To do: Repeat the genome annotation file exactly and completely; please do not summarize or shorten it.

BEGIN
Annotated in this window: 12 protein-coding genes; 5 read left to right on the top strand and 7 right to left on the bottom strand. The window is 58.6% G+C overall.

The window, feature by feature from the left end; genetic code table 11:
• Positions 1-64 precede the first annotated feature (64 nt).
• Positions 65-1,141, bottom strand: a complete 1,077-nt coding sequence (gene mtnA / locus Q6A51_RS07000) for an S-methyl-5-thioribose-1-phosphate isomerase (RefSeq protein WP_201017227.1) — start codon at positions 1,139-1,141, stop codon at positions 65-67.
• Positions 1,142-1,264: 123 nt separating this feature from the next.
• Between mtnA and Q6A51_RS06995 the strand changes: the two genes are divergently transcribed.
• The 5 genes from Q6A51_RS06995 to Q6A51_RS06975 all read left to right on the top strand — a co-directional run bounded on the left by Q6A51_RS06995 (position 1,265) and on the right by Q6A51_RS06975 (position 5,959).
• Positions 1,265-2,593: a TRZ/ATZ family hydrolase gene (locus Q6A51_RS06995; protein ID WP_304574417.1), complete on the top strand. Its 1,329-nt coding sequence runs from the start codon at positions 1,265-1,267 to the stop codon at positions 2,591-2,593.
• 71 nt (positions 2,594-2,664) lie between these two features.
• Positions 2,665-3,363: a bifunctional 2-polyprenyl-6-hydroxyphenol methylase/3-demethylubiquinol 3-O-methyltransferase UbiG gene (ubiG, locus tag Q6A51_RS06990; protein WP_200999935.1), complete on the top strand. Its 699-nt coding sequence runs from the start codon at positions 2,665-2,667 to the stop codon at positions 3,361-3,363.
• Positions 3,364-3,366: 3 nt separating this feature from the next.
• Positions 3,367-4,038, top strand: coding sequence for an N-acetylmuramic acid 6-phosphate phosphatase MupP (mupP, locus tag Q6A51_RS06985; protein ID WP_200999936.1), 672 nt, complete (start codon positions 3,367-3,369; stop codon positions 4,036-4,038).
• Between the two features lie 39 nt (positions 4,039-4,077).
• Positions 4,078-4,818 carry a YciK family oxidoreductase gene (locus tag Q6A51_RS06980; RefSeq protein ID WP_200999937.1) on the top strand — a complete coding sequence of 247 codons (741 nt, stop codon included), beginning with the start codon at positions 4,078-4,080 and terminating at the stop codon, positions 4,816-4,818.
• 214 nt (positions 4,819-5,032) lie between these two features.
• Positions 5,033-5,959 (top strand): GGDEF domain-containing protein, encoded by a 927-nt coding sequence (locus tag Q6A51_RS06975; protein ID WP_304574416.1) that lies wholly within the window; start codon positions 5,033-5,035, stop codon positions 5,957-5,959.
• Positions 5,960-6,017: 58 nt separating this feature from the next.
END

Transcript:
Annotated in this window: 12 protein-coding genes; 5 read left to right on the top strand and 7 right to left on the bottom strand. The window is 58.6% G+C overall.

The window, feature by feature from the left end; genetic code table 11:
• Positions 1-64 precede the first annotated feature (64 nt).
• Positions 65-1,141, bottom strand: a complete 1,077-nt coding sequence (gene mtnA / locus Q6A51_RS07000) for an S-methyl-5-thioribose-1-phosphate isomerase (RefSeq protein WP_201017227.1) — start codon at positions 1,139-1,141, stop codon at positions 65-67.
• Positions 1,142-1,264: 123 nt separating this feature from the next.
• Between mtnA and Q6A51_RS06995 the strand changes: the two genes are divergently transcribed.
• The 5 genes from Q6A51_RS06995 to Q6A51_RS06975 all read left to right on the top strand — a co-directional run bounded on the left by Q6A51_RS06995 (position 1,265) and on the right by Q6A51_RS06975 (position 5,959).
• Positions 1,265-2,593: a TRZ/ATZ family hydrolase gene (locus Q6A51_RS06995; protein ID WP_304574417.1), complete on the top strand. Its 1,329-nt coding sequence runs from the start codon at positions 1,265-1,267 to the stop codon at positions 2,591-2,593.
• 71 nt (positions 2,594-2,664) lie between these two features.
• Positions 2,665-3,363: a bifunctional 2-polyprenyl-6-hydroxyphenol methylase/3-demethylubiquinol 3-O-methyltransferase UbiG gene (ubiG, locus tag Q6A51_RS06990; protein WP_200999935.1), complete on the top strand. Its 699-nt coding sequence runs from the start codon at positions 2,665-2,667 to the stop codon at positions 3,361-3,363.
• Positions 3,364-3,366: 3 nt separating this feature from the next.
• Positions 3,367-4,038, top strand: coding sequence for an N-acetylmuramic acid 6-phosphate phosphatase MupP (mupP, locus tag Q6A51_RS06985; protein ID WP_200999936.1), 672 nt, complete (start codon positions 3,367-3,369; stop codon positions 4,036-4,038).
• Between the two features lie 39 nt (positions 4,039-4,077).
• Positions 4,078-4,818 carry a YciK family oxidoreductase gene (locus tag Q6A51_RS06980; RefSeq protein ID WP_200999937.1) on the top strand — a complete coding sequence of 247 codons (741 nt, stop codon included), beginning with the start codon at positions 4,078-4,080 and terminating at the stop codon, positions 4,816-4,818.
• 214 nt (positions 4,819-5,032) lie between these two features.
• Positions 5,033-5,959 (top strand): GGDEF domain-containing protein, encoded by a 927-nt coding sequence (locus tag Q6A51_RS06975; protein ID WP_304574416.1) that lies wholly within the window; start codon positions 5,033-5,035, stop codon positions 5,957-5,959.
• Positions 5,960-6,017: 58 nt separating this feature from the next.